Rising property values in Cyprus could lead to astronomical sewerage charges unless legislation is amended.
In Cyprus, sewerage charges, just like many places across the world, are calculated upon a property’s value. As a result, when a Cypriot property’s value increases, so will the sewerage charges.
Unrealistic Cyprus property valuations.
In 2013 / 14, a nationwide revaluation exercise of property was carried out by the Cypriot Land Registry. This was in accordance with an agreement made by the Cypriot government as part of an economic bailout deal by other member states of the European Union. Unfortunately, many Cypriot properties weren’t re-valued particularly accurately, nor with any degree of consistency, it seems. For example, A Paphos hotel valued at €6.5m in 1980 had been revalued in 2013/14 at €162m, despite an independent bank’s figure of around €40m. This was by no means an isolated incident, and hugely inflated figures of property valuations in Cyprus became widespread. The Immovable Property Tax (IPT) was then due to be levied on these valuations, though the new levies were never essentially enforced, and despite the Land Registry’s updated figures, IPT continued to be paid at 1980’s levels. In a sideways move, Cypriot MPs then voted to scrap IPT altogether.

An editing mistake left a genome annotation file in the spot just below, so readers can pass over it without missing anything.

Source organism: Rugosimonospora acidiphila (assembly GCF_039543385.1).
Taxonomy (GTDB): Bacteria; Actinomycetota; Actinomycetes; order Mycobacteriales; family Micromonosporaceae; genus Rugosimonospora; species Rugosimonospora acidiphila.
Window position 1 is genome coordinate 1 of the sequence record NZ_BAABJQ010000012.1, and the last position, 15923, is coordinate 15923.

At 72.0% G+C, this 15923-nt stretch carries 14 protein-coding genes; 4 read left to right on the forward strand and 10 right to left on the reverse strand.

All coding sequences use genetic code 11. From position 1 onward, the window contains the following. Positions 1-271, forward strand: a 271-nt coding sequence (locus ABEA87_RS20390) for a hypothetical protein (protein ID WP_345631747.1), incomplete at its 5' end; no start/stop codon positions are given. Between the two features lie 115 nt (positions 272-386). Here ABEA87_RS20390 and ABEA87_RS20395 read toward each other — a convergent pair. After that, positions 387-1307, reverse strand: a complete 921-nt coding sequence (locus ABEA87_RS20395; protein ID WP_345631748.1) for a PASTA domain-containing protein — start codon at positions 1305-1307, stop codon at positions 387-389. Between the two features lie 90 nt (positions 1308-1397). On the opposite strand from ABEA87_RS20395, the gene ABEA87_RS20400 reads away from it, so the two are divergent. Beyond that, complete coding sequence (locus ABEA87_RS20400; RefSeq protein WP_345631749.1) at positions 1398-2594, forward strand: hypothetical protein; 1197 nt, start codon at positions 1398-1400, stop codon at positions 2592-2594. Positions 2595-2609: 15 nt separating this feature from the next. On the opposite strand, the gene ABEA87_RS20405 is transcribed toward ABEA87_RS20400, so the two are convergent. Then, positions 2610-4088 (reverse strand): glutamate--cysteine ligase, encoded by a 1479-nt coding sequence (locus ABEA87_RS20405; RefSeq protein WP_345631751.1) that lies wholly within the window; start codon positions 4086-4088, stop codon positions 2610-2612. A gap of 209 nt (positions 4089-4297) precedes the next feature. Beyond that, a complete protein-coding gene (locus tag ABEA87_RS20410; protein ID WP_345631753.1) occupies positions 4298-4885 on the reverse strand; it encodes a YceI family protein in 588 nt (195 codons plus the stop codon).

Cypriot sewerage charges could rise by up to 600%
The abolition of IPT is good news for property owners’ budgets, but murkier problems, quite literally, are in the pipeline. Sewerage rates for property in Cyprus currently vary from between 0.003% to 0.007% of the property's taxable value. So, a house with a taxable value under the 1980's regimen of, say, €60,000 would typically incur an annual sewerage charge of €300. However, after the 2013/14 revaluation exercise, the revised sewerage charge on the same property, now with a taxable value of €400,000 - would be in the region of €2000; an approximate six-fold increase. As a result, MP’s are putting forward a bill for discussion to recalibrate these rates, in order to avoid any unrealistic amounts being paid by property. In an interesting twist to the bill, Nicos Nouris, MP in the Cyprus House of Representatives, suggested that property owners who would not actually state the accurate value of their properties, would be disciplined by having to pay an additional charge than those who had been open and honest. At the time of writing, the parliamentary debate over the issue of Cypriot property values and their associated taxable values is still ongoing.
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